How to improve your credit score

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"Buying my first house with no deposit by taking out a £15k loan the same day my mortgage got accepted was not one of my better financial decisions"
How to improve your credit score

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How to improve your credit score
I was having a discussion on a group yesterday about how to improve your credit score (yes exciting I know 🥱). But it’s the one thing nobody thinks about until they need it, which is normally the time they are applying for a mortgage or a loan by which time it is too late as it can take MONTHS to improve!
From the conversations we had it seems I know quite a bit about credit, because up until last year I’ve been heavily in debt most of my working life (as most people tend to live these days), buying cars, gadgets, phones and furniture I couldn’t afford on credit.

Mistakes, I’ve Made a Few

Buying my first house with no deposit, by taking out a £15k loan the same day my mortgage got accepted was not one of my better financial decisions. Then furnishing the whole house with a credit card too . . . BRILLIANT!!  I would definitely not advise anyone else to do this as it is literally mortgage fraud! This means I was in well over my head, and in mountains of debt for years. I was not only paying a mortgage and the usual house bills every month but also the deposit, sofa, bed, wardrobe, washing machine etc etc. So I thought I would share what I have learnt since then about building up your credit score the RIGHT way, incase it can help someone else that is looking to get a loan/mortgage or just wants to start improving their score now for when they will need to use it later.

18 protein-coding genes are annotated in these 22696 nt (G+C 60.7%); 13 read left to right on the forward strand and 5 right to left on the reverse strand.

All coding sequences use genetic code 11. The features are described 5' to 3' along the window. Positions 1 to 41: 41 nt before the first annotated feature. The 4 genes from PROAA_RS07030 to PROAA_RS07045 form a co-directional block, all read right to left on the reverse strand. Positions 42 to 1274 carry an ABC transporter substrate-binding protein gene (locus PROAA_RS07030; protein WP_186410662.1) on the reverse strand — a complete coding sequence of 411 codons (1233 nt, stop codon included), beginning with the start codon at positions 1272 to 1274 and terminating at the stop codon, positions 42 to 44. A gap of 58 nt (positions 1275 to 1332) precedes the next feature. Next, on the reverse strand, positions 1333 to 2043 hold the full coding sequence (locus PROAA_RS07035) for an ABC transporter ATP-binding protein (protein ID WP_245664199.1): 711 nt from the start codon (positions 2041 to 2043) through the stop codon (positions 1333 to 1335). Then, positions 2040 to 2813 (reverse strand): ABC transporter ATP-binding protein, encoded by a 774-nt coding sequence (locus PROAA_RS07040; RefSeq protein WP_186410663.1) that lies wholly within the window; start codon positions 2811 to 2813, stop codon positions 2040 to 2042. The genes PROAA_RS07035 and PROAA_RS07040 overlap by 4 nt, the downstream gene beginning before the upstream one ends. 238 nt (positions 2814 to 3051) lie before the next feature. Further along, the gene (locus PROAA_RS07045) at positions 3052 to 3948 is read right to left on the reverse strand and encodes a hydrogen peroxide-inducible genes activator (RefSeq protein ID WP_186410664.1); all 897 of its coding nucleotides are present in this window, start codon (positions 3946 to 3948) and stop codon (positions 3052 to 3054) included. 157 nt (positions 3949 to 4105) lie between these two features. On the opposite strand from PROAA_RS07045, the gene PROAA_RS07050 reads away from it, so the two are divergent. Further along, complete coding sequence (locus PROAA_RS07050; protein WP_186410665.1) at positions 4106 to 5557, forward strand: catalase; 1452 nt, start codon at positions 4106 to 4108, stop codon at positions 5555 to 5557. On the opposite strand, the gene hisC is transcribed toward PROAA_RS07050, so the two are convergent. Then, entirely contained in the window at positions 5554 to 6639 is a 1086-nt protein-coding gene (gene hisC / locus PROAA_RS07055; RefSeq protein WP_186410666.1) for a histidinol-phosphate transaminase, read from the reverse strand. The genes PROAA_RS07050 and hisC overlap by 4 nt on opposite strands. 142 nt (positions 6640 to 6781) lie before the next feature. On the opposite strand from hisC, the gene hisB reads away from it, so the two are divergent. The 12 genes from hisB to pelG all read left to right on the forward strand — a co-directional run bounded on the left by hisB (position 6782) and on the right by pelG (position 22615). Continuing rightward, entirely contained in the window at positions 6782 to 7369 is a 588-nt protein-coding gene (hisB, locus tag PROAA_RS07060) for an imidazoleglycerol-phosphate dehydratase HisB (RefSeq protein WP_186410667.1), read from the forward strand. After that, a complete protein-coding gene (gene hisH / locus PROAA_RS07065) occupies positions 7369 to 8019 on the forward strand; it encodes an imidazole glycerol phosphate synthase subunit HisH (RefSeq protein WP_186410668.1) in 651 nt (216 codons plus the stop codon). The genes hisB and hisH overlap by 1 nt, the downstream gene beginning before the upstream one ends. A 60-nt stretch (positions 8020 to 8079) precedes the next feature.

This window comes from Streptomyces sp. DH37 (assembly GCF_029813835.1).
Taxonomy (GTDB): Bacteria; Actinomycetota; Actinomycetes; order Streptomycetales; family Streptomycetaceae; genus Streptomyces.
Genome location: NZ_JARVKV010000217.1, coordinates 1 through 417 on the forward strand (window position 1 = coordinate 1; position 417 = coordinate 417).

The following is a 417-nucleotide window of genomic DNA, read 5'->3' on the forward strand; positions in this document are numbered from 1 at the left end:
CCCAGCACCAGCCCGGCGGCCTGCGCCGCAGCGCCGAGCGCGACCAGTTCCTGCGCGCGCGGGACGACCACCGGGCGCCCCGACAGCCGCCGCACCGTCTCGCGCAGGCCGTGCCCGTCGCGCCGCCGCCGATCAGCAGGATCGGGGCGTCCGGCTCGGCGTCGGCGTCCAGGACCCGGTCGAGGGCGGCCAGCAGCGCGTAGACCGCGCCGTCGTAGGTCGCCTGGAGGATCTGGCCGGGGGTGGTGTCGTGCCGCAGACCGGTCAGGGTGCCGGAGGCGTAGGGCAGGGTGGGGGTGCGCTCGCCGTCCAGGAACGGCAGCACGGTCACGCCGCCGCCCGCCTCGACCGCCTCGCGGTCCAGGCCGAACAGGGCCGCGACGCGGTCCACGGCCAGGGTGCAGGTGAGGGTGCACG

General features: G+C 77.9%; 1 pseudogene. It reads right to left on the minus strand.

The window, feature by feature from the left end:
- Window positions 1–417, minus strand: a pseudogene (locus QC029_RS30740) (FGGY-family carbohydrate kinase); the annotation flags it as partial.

There are 3 main credit reference agencies in the UK: Experian, Equifax and Transunion. There is another lessor known one Crediva but the first 3 are the main ones used by banks etc. They all have their own secret methods of coming up with a score that literally nobody else knows.

Check My File

How do I improve my Credit score?

The best way to get access to all 4 of these reports together in one place is via: You can view your credit file from all 4 agencies and it gives you an overall score based on all 4 reports. It gives you basic information on how to improve your credit score but I didn’t find it very useful, it’s just generic information that is common knowledge. They are good however if you want to view and remove any financial connections from all 4 reports. With just 1 click of a button they email all 4 agencies and tell them all to remove the association from your credit file. It is free for the first 30 days (you have to enter your card details though so you will get auto-enrolled if you forget) but after that it is £14.99 per month, this is the same price as Experian but obviously gives you a much better overview of your actual score as it’s an average of all 4.